* While it is one of the W Series’ hopes, can anyone legitimately – at least at this point – call the series a true developmental series for female racers to get more opportunities in entities such as Formula 1, IndyCar, Global Rallycross and even NASCAR? Time will be the real judge, but at this point, opportunities down the road are suspect at best until proven otherwise.

* Lastly, and perhaps most importantly, how does the W Series prevent itself from becoming nothing more than a curiosity or sideshow, where gender and sex appeal is more important than actual racing talent? Will W Series officials do the smart thing and showcase female driving talent, rather than how they may look in a firesuit or bikini or what have you? Remember, that type of thing had countless people question Danica Patrick’s serious commitment to racing in her career for how she was promoted and some of the ad campaigns that featured her more for her looks than her talent behind the wheel.

Will the W Series be able to sustain at length? Will people take in a race or two and conclude that the competition isn’t very good – especially when there are no male equivalent drivers to compete be judged against?

While the W Series says it’s about promoting and showcasing women racers, in the overall scheme it really shouldn’t be just about women — it should be about opportunity. That’s why St. James may have the best answer of all to those questions:

“Hey, if you want to start a new series, that’s great. But put half-women and half-men in it. That would give some guys a chance that maybe wouldn’t have an opportunity as well.”

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Don’t know the Rolex 24? You should. Here’s why.

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Hello, America. It’s time to go racing again.

Yes, Supercross is now three weeks into its season, and the Chili Bowl Nationals is now effectively the Christopher Bell Invitational after the young NASCAR star won his 3rd consecutive Golden Driller last weekend.

But the Rolex 24 at Daytona International Speedway is the first marquee event on the American racing calendar – an event that just happens to have international prestige.

It’s also the start of Daytona Speedweeks, which culminates with NASCAR’s Daytona 500 on Feb. 17. But this is no mere opening act just warming up the crowd for the headliner.

In case you’re new to this event, here are a few reasons why it stands out:

Twice around the clock: Are you the kind of person that appreciates a challenge? Well, challenges don’t get much bigger in motorsports than a 24-hour endurance race where drivers, crews, machines, and strategies must work together flawlessly. For those behind the wheel in the Rolex 24, the obstacles are numerous: Punishing G-forces, extreme mental focus, lack of sleep, and staying on top of hydration and nutrition.

Star power: Speaking of those behind the wheel, the Rolex 24 traditionally draws top drivers from other disciplines such as IndyCar, Formula 1 and NASCAR to join sports car regulars from North America and around the world. As a result, the winners’ list is a Who’s Who of Motorsports.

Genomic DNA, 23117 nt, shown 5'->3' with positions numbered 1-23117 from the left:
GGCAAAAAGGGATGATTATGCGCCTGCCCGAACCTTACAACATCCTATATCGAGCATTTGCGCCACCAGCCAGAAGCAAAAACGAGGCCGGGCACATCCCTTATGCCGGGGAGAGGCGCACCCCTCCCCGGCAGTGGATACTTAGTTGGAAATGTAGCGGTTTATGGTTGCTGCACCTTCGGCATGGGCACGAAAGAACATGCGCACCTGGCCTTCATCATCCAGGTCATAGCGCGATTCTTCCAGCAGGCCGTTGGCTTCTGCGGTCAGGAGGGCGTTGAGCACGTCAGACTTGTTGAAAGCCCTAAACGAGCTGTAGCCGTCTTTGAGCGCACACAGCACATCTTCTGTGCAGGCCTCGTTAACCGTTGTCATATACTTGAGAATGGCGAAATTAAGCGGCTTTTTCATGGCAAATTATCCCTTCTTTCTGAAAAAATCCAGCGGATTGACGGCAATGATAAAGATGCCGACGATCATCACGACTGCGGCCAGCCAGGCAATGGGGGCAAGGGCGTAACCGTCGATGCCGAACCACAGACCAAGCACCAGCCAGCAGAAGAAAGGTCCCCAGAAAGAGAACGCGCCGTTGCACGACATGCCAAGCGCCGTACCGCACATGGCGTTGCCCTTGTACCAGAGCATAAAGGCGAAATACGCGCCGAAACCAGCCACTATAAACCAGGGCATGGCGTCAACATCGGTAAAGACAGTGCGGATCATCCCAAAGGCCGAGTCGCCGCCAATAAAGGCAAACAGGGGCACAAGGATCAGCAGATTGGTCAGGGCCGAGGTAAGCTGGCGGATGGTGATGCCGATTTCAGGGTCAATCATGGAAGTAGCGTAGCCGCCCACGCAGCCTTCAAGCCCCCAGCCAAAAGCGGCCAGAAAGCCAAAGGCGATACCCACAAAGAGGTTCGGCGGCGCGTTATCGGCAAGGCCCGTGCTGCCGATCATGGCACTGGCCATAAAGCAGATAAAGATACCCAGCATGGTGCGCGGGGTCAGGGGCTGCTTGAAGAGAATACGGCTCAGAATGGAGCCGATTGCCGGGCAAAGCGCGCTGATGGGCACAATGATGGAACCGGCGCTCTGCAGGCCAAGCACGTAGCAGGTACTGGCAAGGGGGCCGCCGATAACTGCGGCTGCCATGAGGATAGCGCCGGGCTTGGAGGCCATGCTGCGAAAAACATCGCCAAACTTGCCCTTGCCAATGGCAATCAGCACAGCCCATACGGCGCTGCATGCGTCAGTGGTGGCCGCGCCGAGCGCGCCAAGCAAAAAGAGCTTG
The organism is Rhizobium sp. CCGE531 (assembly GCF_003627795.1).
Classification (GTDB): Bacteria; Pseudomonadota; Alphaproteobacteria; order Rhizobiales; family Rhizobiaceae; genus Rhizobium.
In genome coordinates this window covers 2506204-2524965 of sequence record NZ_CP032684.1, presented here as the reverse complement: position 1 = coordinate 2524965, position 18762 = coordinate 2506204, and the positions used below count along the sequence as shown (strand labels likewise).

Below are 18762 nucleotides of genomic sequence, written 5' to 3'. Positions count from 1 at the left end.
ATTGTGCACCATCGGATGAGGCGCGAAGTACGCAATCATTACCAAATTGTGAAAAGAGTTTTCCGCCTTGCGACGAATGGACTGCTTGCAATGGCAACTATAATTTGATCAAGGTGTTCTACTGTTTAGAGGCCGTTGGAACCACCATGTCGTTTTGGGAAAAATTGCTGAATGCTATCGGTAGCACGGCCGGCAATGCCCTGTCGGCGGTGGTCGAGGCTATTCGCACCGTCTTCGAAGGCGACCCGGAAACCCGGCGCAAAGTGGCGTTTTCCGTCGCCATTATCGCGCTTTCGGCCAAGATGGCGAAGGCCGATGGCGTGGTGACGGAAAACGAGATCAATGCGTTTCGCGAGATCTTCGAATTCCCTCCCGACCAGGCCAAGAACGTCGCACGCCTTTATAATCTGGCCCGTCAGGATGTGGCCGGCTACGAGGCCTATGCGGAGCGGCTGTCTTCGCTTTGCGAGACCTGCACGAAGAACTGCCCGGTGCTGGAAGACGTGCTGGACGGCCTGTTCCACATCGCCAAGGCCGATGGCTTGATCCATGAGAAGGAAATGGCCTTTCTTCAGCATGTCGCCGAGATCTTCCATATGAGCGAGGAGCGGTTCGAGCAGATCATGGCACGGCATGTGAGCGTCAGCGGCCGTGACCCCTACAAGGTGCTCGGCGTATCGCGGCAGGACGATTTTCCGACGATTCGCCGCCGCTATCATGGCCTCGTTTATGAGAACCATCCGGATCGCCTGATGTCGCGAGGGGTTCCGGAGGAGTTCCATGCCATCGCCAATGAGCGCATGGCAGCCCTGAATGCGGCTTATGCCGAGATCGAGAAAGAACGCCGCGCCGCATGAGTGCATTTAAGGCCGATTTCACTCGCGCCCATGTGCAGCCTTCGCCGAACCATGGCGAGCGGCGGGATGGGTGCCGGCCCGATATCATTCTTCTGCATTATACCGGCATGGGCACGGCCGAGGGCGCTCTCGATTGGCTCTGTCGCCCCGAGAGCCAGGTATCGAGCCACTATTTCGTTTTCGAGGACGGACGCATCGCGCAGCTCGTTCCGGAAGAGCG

This year’s field includes a clutch of NTT IndyCar Series drivers, highlighted by 5-time series champion and past Rolex 24 winner Scott Dixon. But pre-race buzz has centered on two particular interlopers: Alex Zanardi, the former CART champion making his first North American start since losing his legs in a 2001 crash, and Fernando Alonso, the two-time F1 champion looking to add another endurance triumph alongside his win with Toyota in last year’s 24 Hours of Le Mans.

Cool cars: If you’re a gearhead, the Rolex 24 is a 200-mile-per-hour candy store. Across the four separate classes of competition, 13 of the world’s premier car manufacturers are represented.

The majority of those manufacturers are found in the Grand Touring classes that feature vehicles based on road-going production models. Chevy and Ford’s eternal rivalry rages on in the factory-backed GT Le Mans, but the class also boasts efforts from BMW, Porsche, and Ferrari. It’s even more diverse in the pro-am GT Daytona, where Porsche is joined by Audi, Lamborghini, Lexus and Mercedes.

As for the exotic, purpose-built Daytona Prototypes, they are powered by engines from Cadillac, Acura, Mazda and Nissan.

Nifty fifty: This year’s Rolex 24 begins the 50th anniversary season for IMSA, the sanctioning body for North American sports car racing. A select group of teams will mark the occasion at the Rolex 24 by running historic IMSA paint schemes on their machines. You may not be familiar with these looks, but it’s worth discovering the history behind them.

Here’s an example. The Starworks Motorsports team (GT Daytona) will carry a scheme based on Audi of America’s 90 Quattro from the 1989 IMSA GTO season. Boasting sports car legends Hurley Haywood and Hans-Joachim Stuck in the driver lineup, the 90 Quattro captured 7 GTO wins that season.

Audi’s performance led one competitor to create a “no passing” sticker with Stuck’s face on it. Stuck’s response: A doll fixed to his car’s rear window that dropped its pants to moon anyone Stuck put behind him.

Status symbol: Last but not least, the Rolex 24 has a unique prize – a trophy you can wear.

Winners get a standard cup, but what they’re really after are the Rolex Oyster Perpetual Cosmograph Daytona watches, which include a special engraving to commemorate their victory. A standard version of this watch retails for tens of thousands of dollars, but you can’t put a price on the ones awarded at the Rolex 24.

This year’s grand marshal, 5-time Rolex 24 winner Scott Pruett, sums it up as “the ultimate reward.”

“To be presented a watch engraved with the word ‘Winner’ after 24 hours of intense racing is a moment that lives with you forever,” he added. “Your Rolex is a constant reminder of the perseverance and hard work that goes into succeeding at the highest level.”